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					Republican presidential candidates spar in TV debate

Author / Source : Independent Online/bbc
Friday, 27 January 2012 11:53

Republican front-runners Mitt Romney and Newt Gingrich have clashed at a debate in Florida,
the last before the key state's primary.

The fiercest exchange came as former House Speaker Mr Gingrich repeated his charge that Mr
Romney was the most anti-immigrant candidate.

The former Massachusetts governor aggressively fought back, labelling Mr Gingrich's claim

The candidates are vying to challenge Barack Obama for the White House.

Primaries and caucuses will be held in every US state to pick a Republican candidate until the
eventual winner is anointed at the party's convention in August, before taking on the Democratic
president in November's elections.

Mr Romney and Mr Gingrich are neck-and-neck in Florida's opinion polls following the latter's
upset win in South Carolina's primary last week.

Former Pennsylvania Senator Rick Santorum and Texas Congressman Ron Paul are trailing,
ahead of the Sunshine State's primary next Tuesday.

The stakes are high because a win in Florida has the potential to propel one of the contenders
to the nomination.

Thursday's debate was the last time the candidates appeared together on a national stage
ahead of the primary.

Immigration dominated the opening exchanges in a debate held in a state with a large
immigrant - especially Latino - population.

Mr Romney said Mr Gingrich should apologise for running ads calling him an anti-immigrant

"The idea that I'm anti-immigrant is repulsive," Mr Romney said to audience cheers. "It's simply
the kind of over-the-top rhetoric that's characterised American politics too long.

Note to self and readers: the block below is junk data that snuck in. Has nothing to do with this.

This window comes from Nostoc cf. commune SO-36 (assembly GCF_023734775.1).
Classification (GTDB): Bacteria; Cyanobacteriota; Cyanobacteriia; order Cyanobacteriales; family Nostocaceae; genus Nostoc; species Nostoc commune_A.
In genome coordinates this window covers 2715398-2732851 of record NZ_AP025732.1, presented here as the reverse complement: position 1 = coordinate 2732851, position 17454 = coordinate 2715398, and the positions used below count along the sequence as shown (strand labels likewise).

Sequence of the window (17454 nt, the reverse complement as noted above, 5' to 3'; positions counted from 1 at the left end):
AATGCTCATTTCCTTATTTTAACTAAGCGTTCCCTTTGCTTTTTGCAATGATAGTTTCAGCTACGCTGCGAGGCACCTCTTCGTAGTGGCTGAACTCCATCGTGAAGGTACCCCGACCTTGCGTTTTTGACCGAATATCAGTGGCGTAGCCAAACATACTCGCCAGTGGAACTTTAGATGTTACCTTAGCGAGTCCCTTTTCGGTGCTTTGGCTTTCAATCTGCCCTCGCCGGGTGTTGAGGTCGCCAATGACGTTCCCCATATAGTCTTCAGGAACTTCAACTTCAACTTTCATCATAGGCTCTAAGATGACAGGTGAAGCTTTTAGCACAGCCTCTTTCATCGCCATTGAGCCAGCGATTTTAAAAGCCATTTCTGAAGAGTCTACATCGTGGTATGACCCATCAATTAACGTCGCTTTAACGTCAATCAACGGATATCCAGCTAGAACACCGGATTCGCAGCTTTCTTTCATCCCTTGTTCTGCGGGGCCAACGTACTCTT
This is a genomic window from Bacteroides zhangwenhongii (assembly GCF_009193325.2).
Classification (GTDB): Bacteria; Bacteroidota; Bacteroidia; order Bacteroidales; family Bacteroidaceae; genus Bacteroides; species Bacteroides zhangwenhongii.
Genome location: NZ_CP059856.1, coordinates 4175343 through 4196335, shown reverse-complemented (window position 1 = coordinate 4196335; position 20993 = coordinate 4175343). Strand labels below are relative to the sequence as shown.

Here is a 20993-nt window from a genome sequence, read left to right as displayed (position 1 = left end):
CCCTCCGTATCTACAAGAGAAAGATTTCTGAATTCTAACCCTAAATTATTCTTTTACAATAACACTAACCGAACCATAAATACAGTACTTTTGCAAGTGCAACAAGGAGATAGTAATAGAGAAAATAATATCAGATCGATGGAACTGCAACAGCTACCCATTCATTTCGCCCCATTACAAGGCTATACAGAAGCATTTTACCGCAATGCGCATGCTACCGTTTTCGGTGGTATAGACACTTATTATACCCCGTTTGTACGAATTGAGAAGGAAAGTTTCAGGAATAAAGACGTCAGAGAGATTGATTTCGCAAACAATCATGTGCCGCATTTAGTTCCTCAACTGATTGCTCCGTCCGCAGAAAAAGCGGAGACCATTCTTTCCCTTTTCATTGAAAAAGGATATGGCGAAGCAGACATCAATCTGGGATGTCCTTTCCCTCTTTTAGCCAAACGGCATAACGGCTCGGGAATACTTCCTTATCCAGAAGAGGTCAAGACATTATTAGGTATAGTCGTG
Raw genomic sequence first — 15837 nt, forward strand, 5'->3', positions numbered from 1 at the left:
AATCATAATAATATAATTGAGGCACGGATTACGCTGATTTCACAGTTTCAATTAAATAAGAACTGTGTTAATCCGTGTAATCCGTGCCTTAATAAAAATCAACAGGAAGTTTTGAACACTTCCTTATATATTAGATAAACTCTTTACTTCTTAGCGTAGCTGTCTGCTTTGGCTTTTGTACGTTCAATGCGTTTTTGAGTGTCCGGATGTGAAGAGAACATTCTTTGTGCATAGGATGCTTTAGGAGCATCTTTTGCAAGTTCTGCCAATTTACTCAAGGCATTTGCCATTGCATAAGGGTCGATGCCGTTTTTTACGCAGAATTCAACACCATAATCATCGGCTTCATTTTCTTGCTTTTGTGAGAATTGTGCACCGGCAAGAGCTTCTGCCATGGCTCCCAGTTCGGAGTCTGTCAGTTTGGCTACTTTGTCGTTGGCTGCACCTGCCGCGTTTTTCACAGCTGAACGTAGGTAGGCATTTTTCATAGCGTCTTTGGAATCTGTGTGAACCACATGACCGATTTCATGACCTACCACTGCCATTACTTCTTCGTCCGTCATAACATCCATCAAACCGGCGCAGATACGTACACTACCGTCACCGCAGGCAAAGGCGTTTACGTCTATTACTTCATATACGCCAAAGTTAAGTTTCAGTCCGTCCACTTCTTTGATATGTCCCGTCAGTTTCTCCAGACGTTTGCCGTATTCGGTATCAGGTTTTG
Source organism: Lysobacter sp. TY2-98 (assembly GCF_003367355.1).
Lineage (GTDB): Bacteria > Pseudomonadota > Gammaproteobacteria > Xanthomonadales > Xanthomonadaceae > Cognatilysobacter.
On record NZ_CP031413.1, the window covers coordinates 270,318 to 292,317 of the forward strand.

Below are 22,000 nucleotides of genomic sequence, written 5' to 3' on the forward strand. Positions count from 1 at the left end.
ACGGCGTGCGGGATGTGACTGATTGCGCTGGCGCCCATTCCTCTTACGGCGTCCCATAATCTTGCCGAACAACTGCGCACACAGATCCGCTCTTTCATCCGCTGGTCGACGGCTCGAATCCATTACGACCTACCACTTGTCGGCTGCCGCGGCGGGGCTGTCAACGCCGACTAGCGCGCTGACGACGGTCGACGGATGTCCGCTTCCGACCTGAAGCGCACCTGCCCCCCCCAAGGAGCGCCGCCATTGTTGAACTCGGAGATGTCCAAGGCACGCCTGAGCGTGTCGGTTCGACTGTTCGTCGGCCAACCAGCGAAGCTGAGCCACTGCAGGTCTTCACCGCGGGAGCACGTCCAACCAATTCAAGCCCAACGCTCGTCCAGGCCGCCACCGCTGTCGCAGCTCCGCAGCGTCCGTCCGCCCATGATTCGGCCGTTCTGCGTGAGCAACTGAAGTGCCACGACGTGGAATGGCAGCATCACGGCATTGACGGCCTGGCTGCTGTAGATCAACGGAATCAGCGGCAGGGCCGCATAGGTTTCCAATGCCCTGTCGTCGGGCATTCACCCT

"I think you should apologise for it and recognise that having differences of opinions does not

Republican presidential candidates spar in TV debate

Author / Source : Independent Online/bbc
Friday, 27 January 2012 11:53

justify labelling people with highly charged epithets."

But the former House Speaker said his rival's immigration policy would result in the deportation
of grandmothers who are in the country illegally.

Mr Gingrich's campaign withdrew a radio ad this week that made the anti-immigrant charge,
after Cuban-born Florida Senator Marco Rubio called on him to do so.

Mr Paul said US dollars should be spent on securing the nation's border with Mexico, rather
than in the Middle East.

Mr Romney also ridiculed Mr Gingrich's plans to establish a permanent base on the moon, an
idea of interest to those on Florida's Space Coast.

Mr Romney said: "If I had a business executive come to me and say I want to spend a few
hundred billion dollars to put a colony on the moon, I'd say, 'you're fired'."

Mr Gingrich raised questions about Mr Romney's wealth and his investments, saying: "I don't
know of any American president who's had a Swiss bank account."

During a discussion about housing, the two front-runners also clashed over federal mortgage
lenders Fannie Mae and Freddie Mac.

The former House Speaker said Mr Romney had been making money from investments in
funds that were "foreclosing on Floridians".

Florida accounts for almost a quarter of home foreclosures in the US and the state's
unemployment rate - at 9.9% - remains above the national average of 8.5%.

Mr Romney hit back that his rival, too, had invested in mutual funds with the two lenders, which
many Republicans blame for the housing crisis.
'Petty politics'

Mr Santorum said the discussion was getting sidetracked with "petty personal politics".

He called for the candidates to focus on more substantive issues, asking the moderator: "Can
we set aside that Newt was a member of Congress... and that Mitt Romney is a wealthy guy?"

Mr Romney, a wealthy businessman, has said his experience as the head of a private equity
firm equips him to create jobs in the sluggish US economy. But many conservatives view him as
too moderate and have misgivings about his Mormon faith.

He won a resounding victory in New Hampshire's primary, after a photo finish with Mr Santorum
in Iowa's caucuses, the first nominating contest of the campaign.

Mr Romney later looked vulnerable to a resurgent Mr Gingrich, who was buoyed by brash

Republican presidential candidates spar in TV debate

Author / Source : Independent Online/bbc
Friday, 27 January 2012 11:53

performances in live debates.

However, doubts over the thrice-married former House Speaker's personal life and and
business dealings have also unsettled conservatives.



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